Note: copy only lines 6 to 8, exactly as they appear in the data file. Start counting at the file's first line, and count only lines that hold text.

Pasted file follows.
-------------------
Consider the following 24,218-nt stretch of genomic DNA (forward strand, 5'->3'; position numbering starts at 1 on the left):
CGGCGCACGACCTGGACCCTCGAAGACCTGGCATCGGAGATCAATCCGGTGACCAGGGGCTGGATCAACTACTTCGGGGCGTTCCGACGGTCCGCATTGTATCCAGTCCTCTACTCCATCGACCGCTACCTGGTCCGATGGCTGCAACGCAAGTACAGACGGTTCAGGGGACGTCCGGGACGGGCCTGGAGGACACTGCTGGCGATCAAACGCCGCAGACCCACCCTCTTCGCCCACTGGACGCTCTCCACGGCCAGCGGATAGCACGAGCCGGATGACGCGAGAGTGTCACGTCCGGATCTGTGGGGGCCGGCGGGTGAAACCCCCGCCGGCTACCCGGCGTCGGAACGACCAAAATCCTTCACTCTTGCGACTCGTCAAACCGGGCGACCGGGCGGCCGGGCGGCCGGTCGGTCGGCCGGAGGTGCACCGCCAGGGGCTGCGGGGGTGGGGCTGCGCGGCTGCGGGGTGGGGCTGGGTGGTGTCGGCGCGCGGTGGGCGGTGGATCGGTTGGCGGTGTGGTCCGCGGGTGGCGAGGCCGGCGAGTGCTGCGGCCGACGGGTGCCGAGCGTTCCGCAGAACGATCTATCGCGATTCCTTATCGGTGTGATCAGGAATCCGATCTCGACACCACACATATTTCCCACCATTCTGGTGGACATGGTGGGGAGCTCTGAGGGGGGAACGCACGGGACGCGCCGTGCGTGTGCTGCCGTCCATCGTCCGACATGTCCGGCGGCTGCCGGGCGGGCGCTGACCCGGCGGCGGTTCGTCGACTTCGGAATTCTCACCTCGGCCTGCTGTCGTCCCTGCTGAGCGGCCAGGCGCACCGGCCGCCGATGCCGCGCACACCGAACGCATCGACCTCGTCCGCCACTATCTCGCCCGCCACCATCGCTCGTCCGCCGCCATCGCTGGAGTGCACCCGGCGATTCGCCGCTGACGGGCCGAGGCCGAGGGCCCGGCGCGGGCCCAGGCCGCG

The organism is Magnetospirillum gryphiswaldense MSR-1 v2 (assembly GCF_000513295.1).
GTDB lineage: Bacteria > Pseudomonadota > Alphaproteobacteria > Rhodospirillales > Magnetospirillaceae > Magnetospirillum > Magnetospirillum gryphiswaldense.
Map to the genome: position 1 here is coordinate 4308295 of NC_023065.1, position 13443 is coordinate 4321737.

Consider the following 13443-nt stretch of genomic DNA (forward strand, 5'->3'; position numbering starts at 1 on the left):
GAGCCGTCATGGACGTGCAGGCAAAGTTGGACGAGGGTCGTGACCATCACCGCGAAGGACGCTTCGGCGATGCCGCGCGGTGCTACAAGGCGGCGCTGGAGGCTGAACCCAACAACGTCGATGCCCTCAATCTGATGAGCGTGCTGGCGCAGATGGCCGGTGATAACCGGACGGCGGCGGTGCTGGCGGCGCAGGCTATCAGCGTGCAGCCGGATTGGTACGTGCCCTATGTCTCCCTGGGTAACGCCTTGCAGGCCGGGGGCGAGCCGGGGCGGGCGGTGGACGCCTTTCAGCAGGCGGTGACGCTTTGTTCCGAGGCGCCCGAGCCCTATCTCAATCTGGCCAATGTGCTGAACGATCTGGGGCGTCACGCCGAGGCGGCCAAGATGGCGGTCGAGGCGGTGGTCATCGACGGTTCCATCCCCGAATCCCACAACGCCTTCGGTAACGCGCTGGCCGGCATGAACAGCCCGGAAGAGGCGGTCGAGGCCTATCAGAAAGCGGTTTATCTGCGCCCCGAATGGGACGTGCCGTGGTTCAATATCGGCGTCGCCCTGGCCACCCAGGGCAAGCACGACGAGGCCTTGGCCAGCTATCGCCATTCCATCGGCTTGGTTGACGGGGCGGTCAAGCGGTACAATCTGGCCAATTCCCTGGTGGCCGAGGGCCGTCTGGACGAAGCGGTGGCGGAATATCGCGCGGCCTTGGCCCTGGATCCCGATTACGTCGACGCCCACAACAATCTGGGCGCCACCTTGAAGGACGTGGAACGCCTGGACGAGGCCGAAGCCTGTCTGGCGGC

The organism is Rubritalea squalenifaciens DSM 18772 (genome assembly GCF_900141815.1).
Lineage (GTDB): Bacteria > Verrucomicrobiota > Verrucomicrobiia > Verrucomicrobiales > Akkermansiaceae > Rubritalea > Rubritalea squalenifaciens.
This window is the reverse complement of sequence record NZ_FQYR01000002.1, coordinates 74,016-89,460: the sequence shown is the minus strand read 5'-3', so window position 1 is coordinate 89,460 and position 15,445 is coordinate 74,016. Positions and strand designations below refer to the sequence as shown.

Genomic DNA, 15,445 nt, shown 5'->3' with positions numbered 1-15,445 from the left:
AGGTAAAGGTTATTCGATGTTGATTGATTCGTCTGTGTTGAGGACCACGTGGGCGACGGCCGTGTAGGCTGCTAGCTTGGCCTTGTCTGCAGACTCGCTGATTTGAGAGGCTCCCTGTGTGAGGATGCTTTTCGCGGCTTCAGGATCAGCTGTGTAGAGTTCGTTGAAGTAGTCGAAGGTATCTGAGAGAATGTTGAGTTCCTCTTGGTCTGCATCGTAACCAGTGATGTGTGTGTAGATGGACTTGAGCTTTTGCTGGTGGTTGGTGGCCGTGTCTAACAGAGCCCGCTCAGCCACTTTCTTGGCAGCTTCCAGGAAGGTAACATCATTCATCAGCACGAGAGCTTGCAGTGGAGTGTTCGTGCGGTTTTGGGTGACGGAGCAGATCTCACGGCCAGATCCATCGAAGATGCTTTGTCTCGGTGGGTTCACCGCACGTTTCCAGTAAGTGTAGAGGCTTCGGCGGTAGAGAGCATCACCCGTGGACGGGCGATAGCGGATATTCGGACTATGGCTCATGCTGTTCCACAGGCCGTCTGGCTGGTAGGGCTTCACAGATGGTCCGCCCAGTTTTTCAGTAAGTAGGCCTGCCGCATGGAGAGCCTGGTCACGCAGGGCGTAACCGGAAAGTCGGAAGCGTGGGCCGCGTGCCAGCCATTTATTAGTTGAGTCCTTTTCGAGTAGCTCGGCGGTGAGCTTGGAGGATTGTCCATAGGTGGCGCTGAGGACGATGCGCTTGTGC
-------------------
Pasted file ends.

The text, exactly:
Consider the following 13443-nt stretch of genomic DNA (forward strand, 5'->3'; position numbering starts at 1 on the left):
GAGCCGTCATGGACGTGCAGGCAAAGTTGGACGAGGGTCGTGACCATCACCGCGAAGGACGCTTCGGCGATGCCGCGCGGTGCTACAAGGCGGCGCTGGAGGCTGAACCCAACAACGTCGATGCCCTCAATCTGATGAGCGTGCTGGCGCAGATGGCCGGTGATAACCGGACGGCGGCGGTGCTGGCGGCGCAGGCTATCAGCGTGCAGCCGGATTGGTACGTGCCCTATGTCTCCCTGGGTAACGCCTTGCAGGCCGGGGGCGAGCCGGGGCGGGCGGTGGACGCCTTTCAGCAGGCGGTGACGCTTTGTTCCGAGGCGCCCGAGCCCTATCTCAATCTGGCCAATGTGCTGAACGATCTGGGGCGTCACGCCGAGGCGGCCAAGATGGCGGTCGAGGCGGTGGTCATCGACGGTTCCATCCCCGAATCCCACAACGCCTTCGGTAACGCGCTGGCCGGCATGAACAGCCCGGAAGAGGCGGTCGAGGCCTATCAGAAAGCGGTTTATCTGCGCCCCGAATGGGACGTGCCGTGGTTCAATATCGGCGTCGCCCTGGCCACCCAGGGCAAGCACGACGAGGCCTTGGCCAGCTATCGCCATTCCATCGGCTTGGTTGACGGGGCGGTCAAGCGGTACAATCTGGCCAATTCCCTGGTGGCCGAGGGCCGTCTGGACGAAGCGGTGGCGGAATATCGCGCGGCCTTGGCCCTGGATCCCGATTACGTCGACGCCCACAACAATCTGGGCGCCACCTTGAAGGACGTGGAACGCCTGGACGAGGCCGAAGCCTGTCTGGCGGC

The organism is Rubritalea squalenifaciens DSM 18772 (genome assembly GCF_900141815.1).